J Hum Nutr Diet
                J Hum Nutr Diet
                Journal of Human Nutrition and Dietetics
                John Wiley and Sons Inc. (Hoboken )
                23 November 2017
                June 2018
                : 31
                : 3 ( doiID: 10.1111/jhn.2018.31.issue-3 )
                : 306-313
                [ 1 ] Division of Cancer Research Centre for Research into Cancer Prevention and Screening Ninewells Hospital & Medical School Dundee UK
                Author notes
                [* ] Correspondence

                A. S. Anderson, Centre for Research into Cancer Prevention and Screening, Cancer Division, Ninewells Hospital & Medical School, Dundee, DD1 9SY, UK.

                Tel: +44 (0)1382 383299

                E‐mail: a.s.anderson@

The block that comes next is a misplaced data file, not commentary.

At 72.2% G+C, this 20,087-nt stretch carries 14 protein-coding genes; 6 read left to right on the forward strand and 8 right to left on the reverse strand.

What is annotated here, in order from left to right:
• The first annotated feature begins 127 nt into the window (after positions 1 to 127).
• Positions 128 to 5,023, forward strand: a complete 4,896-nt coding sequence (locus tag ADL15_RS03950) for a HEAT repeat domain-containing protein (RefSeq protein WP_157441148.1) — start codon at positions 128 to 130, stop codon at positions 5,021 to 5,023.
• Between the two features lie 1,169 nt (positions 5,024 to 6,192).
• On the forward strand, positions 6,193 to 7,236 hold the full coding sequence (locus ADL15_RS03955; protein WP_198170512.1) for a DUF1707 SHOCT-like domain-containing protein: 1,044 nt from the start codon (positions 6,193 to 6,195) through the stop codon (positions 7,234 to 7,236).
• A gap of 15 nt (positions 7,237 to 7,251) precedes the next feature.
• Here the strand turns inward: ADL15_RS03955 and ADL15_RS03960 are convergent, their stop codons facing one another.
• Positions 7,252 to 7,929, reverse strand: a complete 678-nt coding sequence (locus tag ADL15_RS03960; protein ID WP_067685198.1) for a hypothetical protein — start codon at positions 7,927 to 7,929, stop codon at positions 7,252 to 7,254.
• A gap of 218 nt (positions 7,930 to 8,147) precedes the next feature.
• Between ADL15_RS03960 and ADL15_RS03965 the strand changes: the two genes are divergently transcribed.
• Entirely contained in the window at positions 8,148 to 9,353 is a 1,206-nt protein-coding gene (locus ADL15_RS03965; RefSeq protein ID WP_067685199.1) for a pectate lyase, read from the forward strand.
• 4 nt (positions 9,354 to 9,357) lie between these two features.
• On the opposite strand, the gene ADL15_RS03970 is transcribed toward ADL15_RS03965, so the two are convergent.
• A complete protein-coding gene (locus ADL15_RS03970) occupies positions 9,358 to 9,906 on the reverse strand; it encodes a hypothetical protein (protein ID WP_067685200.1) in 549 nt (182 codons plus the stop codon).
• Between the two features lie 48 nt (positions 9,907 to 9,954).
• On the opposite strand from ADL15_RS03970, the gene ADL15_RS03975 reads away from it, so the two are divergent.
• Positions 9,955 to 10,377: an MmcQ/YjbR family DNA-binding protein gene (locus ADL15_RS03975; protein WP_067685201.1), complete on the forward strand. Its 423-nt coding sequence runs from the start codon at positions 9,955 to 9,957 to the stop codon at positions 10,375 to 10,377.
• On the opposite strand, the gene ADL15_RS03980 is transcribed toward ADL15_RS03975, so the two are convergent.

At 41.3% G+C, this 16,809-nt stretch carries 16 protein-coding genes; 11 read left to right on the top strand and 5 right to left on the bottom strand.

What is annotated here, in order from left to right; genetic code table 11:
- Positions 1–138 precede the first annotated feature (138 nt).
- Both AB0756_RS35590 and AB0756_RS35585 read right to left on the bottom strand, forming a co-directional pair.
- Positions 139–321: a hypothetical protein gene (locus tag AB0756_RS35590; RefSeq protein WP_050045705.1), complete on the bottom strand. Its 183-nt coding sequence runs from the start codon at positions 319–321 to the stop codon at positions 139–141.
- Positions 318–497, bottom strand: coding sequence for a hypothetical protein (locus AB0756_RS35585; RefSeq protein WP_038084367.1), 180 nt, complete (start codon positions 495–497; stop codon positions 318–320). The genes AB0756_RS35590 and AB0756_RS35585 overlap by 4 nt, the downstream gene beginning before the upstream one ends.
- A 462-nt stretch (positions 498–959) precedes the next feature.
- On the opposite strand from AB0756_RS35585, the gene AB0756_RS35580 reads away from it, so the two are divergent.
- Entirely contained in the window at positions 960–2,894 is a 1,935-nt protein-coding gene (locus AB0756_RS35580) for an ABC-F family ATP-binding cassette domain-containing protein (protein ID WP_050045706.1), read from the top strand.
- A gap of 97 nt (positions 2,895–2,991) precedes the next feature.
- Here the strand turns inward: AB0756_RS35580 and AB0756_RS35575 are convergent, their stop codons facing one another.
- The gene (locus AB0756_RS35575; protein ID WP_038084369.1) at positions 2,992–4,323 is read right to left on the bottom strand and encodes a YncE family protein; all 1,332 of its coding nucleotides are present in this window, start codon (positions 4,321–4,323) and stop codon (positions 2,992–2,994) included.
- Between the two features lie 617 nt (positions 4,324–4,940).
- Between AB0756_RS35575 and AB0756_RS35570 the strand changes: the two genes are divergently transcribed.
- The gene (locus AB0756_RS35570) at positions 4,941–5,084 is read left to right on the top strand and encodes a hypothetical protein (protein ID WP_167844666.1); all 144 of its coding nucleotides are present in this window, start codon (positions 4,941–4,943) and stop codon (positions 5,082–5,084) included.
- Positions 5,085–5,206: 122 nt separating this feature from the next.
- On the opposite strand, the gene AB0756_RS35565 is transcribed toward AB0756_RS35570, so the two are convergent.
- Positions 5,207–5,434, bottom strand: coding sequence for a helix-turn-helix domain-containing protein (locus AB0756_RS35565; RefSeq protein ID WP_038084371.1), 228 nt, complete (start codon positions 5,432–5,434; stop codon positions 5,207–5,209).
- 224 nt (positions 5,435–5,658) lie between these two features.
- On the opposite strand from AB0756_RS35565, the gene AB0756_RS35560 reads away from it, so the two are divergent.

© 2017 The Authors. Journal of Human Nutrition and Dietetics published by John Wiley & Sons Ltd on behalf of British Dietetic Association.

                This is an open access article under the terms of the License, which permits use, distribution and reproduction in any medium, provided the original work is properly cited.

                Page count
                Figures: 0, Tables: 4, Pages: 8, Words: 5426
                Funded by: MRC National Prevention Research Initiative
                Award ID: G0802030
                Funded by: National Prevention Research Initiative
                Funded by: NHS Research Scotland
                Funded by: Chief Scientist Office of the Scottish Government Health Directorates
                Weight Management
                Weight Management
                Custom metadata
                June 2018
                Converter:WILEY_ML3GV2_TO_NLMPMC version:version= mode:remove_FC converted:14.06.2018

                Nutrition & Dietetics

                colorectal cancer, deprivation, screening, lifestyle, intervention